We also discussed how we communicate within- and cross-culturally about such artistic projects, and the socio-political challenges of driving cultural responses to sustainability efforts. One of the most prominent ideas throughout the first day of the GALA 2015 meeting was the theme of ‘trust’ required when working within the context of environmental sustainability in the arts. The concept of a collaborative artistic network as a way to exchange specific knowledge, and promote equal project growth was returned to throughout the day, and there was a great sense that the GALA project was the instigation of work with much more longevity and expansion to offer: perhaps continuing to exist as a community of practice. 

This was followed by a day of placing cultural sustainability efforts within the Glasgow context, particularly within the framing of Glasgow’s Green Year 2015: a city-wide celebration of environmental sustainability projects in the urban surrounds. Speakers from Glasgow Life and Glasgow City Council outlined the city’s ambitions at a creative and low-carbon level, and GALA partners shared their experiences working within Europe, and under common objectives. Learning and change required at the individual, organisational and structural level were identified as requirements for achieving national carbon reduction targets, and enabling the paradigm shift required of the cultural sector.

The final day of the GALA event took the form of an open programme of 17 artistic workshops, discussions and events, entitled “Glasgow’s Green: Imagining a Sustainable City“, and focused on practical interaction between the arts and sustainability. To see the full programme, click here.


But the culmination of the two year GALA project does not mark the end of arts and sustainability activities across Europe: rather, it indicates a point for reflection on progress thus far, and a recognition of the expanding approaches to addressing sustainability concerns across the cultural sector.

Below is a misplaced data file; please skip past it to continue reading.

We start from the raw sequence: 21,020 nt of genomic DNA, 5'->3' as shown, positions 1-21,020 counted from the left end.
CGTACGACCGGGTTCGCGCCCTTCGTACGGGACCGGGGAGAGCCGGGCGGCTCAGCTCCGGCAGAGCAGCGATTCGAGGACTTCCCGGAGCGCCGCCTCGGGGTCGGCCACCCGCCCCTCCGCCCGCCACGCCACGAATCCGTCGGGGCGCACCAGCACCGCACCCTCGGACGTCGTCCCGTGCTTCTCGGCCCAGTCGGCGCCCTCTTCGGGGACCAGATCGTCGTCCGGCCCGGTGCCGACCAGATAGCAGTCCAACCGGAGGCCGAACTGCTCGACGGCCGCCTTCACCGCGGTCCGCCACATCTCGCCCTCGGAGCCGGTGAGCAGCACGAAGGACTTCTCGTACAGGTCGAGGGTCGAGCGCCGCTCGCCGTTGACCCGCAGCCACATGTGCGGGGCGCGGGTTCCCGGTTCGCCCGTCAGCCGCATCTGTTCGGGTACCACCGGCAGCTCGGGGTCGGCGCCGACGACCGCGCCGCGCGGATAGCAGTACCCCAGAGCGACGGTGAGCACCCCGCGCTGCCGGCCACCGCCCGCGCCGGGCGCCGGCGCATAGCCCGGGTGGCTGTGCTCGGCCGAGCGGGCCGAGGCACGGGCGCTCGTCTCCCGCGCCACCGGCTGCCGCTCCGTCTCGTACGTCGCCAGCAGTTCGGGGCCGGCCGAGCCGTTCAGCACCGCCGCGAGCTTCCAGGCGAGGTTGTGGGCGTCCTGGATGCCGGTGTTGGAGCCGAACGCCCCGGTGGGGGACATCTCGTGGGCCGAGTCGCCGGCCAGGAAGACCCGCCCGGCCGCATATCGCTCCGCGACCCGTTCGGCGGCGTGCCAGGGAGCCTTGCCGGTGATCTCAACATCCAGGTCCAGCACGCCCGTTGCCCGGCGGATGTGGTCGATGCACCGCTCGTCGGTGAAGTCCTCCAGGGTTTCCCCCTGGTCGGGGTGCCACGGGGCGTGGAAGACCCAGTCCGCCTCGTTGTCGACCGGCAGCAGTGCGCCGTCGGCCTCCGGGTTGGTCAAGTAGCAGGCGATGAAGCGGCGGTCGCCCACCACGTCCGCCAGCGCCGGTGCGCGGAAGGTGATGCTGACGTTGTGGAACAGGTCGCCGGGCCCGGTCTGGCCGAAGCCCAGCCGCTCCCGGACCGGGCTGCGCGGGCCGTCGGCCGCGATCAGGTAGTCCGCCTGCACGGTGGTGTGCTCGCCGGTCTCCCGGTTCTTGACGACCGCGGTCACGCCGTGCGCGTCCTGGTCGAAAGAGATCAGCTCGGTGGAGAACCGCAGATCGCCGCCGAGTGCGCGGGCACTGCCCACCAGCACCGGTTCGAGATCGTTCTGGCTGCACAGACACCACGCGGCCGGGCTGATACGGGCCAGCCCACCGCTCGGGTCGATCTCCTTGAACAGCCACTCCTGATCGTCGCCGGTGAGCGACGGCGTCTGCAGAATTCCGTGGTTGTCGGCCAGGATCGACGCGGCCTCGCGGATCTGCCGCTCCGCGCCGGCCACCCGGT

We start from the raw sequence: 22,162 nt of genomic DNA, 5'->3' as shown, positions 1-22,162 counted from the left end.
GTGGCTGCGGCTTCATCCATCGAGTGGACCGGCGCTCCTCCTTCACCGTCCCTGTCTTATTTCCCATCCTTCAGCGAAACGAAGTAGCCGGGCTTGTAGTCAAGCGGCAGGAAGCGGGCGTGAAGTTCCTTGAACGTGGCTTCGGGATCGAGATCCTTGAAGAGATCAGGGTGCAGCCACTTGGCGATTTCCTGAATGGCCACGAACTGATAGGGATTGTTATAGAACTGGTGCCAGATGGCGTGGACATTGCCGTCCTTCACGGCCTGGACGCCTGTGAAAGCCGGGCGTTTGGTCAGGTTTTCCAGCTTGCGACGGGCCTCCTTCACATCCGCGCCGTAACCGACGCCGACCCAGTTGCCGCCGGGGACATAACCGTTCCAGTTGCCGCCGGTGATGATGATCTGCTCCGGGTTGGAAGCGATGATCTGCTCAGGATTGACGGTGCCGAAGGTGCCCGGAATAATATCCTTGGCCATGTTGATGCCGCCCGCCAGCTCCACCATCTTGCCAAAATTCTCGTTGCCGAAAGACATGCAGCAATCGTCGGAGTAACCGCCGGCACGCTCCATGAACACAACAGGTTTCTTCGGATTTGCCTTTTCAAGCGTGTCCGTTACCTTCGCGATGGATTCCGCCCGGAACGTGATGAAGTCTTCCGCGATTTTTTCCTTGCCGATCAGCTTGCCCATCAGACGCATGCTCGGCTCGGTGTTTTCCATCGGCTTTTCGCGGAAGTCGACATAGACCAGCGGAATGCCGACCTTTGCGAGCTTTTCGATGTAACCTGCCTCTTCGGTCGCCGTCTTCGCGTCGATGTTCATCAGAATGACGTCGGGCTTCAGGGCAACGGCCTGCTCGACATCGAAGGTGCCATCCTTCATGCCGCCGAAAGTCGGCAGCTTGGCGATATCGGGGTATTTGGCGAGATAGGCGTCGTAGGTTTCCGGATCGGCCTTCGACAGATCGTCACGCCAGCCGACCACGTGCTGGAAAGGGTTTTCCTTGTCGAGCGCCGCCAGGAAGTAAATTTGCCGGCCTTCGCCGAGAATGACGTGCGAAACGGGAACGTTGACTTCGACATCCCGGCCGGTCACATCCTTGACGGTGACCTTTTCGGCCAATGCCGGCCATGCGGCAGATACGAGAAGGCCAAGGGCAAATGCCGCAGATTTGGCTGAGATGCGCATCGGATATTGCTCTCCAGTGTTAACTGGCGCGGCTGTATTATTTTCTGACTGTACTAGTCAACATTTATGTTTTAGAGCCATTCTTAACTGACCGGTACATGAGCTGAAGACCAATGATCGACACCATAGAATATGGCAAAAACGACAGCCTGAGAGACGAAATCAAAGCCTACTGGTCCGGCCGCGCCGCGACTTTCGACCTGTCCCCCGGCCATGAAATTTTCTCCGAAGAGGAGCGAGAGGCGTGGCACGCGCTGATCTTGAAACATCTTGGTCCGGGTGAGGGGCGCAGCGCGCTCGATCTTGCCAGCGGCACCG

Here are just a few of the projects continuing across the European, national and city scale:

COAL and Cape Farewell, the two European partners behind ArtCop21, will mobilise artists and the wider cultural sector to create a festival and cultural symposium during Cop21: the 21st United Nations Conference on Climate Change.

From 30th November until 10th December 2015, they will create a cultural-climate festival in the city of Paris, responding to the importance of the conference in deciding future international efforts to affect climatic change, and providing an alternative agenda to the traditionally politics and science emphasis of Cop21.

The city-wide event aims to use the arts to widen accessibility and provoke engagement with visions for a positive, sustainable future, supported by the fact that the United Nations have officially recognised culture as a potential ‘4th pillar’ of sustainable development: acting alongside society, economy and the physical environment as an instigator and driver in sustainable development.

To find out more, or register an event to be part of the symposium, click here.

As part of our contribution towards the GALA project, Creative Carbon Scotland began our monthly Green Tease get-togethers, bringing together arts and sustainability folk to discuss the role of the arts in approaching sustainability over tea.

Post- GALA, we will continue to host our regular events in Glasgow (running since 2013) and Edinburgh (running since 2014): each time joined by a speaker from the artistic or environmental worlds to present how environmental sustainability is embedded or interpreted within their work. Our hope is to give all sides of the group a new perspective on what others are doing and enable them to work together more effectively and creatively.